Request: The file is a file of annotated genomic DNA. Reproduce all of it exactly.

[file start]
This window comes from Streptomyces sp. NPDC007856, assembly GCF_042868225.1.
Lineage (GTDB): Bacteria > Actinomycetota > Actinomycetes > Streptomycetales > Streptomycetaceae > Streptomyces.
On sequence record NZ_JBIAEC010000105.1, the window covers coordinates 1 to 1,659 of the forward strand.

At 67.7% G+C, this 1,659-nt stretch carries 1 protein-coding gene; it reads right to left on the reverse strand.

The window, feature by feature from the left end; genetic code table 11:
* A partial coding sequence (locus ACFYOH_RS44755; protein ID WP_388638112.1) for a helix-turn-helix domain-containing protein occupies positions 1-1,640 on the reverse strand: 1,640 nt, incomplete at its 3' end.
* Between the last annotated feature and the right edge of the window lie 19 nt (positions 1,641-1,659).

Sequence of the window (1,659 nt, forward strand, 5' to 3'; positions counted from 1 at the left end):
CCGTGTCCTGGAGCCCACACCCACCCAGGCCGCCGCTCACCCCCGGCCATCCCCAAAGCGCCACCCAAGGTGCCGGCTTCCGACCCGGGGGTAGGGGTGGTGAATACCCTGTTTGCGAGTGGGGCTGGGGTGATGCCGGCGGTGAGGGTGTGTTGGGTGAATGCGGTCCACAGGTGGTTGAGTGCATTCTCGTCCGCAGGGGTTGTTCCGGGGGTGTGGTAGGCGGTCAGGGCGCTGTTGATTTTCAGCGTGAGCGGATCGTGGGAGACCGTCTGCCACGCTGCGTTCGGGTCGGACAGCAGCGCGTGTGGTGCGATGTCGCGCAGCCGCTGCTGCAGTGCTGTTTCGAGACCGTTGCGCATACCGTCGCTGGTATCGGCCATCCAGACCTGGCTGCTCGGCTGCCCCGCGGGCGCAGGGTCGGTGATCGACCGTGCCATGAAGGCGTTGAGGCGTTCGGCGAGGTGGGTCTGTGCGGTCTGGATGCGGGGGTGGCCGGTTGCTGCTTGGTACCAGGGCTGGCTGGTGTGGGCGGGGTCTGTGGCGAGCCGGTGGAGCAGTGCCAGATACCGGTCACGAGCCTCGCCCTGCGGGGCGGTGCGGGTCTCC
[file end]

This window comes from Streptomyces sp. NPDC007856, assembly GCF_042868225.1.
Lineage (GTDB): Bacteria > Actinomycetota > Actinomycetes > Streptomycetales > Streptomycetaceae > Streptomyces.
On sequence record NZ_JBIAEC010000105.1, the window covers coordinates 1 to 1,659 of the forward strand.

At 67.7% G+C, this 1,659-nt stretch carries 1 protein-coding gene; it reads right to left on the reverse strand.

The window, feature by feature from the left end; genetic code table 11:
* A partial coding sequence (locus ACFYOH_RS44755; protein ID WP_388638112.1) for a helix-turn-helix domain-containing protein occupies positions 1-1,640 on the reverse strand: 1,640 nt, incomplete at its 3' end.
* Between the last annotated feature and the right edge of the window lie 19 nt (positions 1,641-1,659).

Sequence of the window (1,659 nt, forward strand, 5' to 3'; positions counted from 1 at the left end):
CCGTGTCCTGGAGCCCACACCCACCCAGGCCGCCGCTCACCCCCGGCCATCCCCAAAGCGCCACCCAAGGTGCCGGCTTCCGACCCGGGGGTAGGGGTGGTGAATACCCTGTTTGCGAGTGGGGCTGGGGTGATGCCGGCGGTGAGGGTGTGTTGGGTGAATGCGGTCCACAGGTGGTTGAGTGCATTCTCGTCCGCAGGGGTTGTTCCGGGGGTGTGGTAGGCGGTCAGGGCGCTGTTGATTTTCAGCGTGAGCGGATCGTGGGAGACCGTCTGCCACGCTGCGTTCGGGTCGGACAGCAGCGCGTGTGGTGCGATGTCGCGCAGCCGCTGCTGCAGTGCTGTTTCGAGACCGTTGCGCATACCGTCGCTGGTATCGGCCATCCAGACCTGGCTGCTCGGCTGCCCCGCGGGCGCAGGGTCGGTGATCGACCGTGCCATGAAGGCGTTGAGGCGTTCGGCGAGGTGGGTCTGTGCGGTCTGGATGCGGGGGTGGCCGGTTGCTGCTTGGTACCAGGGCTGGCTGGTGTGGGCGGGGTCTGTGGCGAGCCGGTGGAGCAGTGCCAGATACCGGTCACGAGCCTCGCCCTGCGGGGCGGTGCGGGTCTCC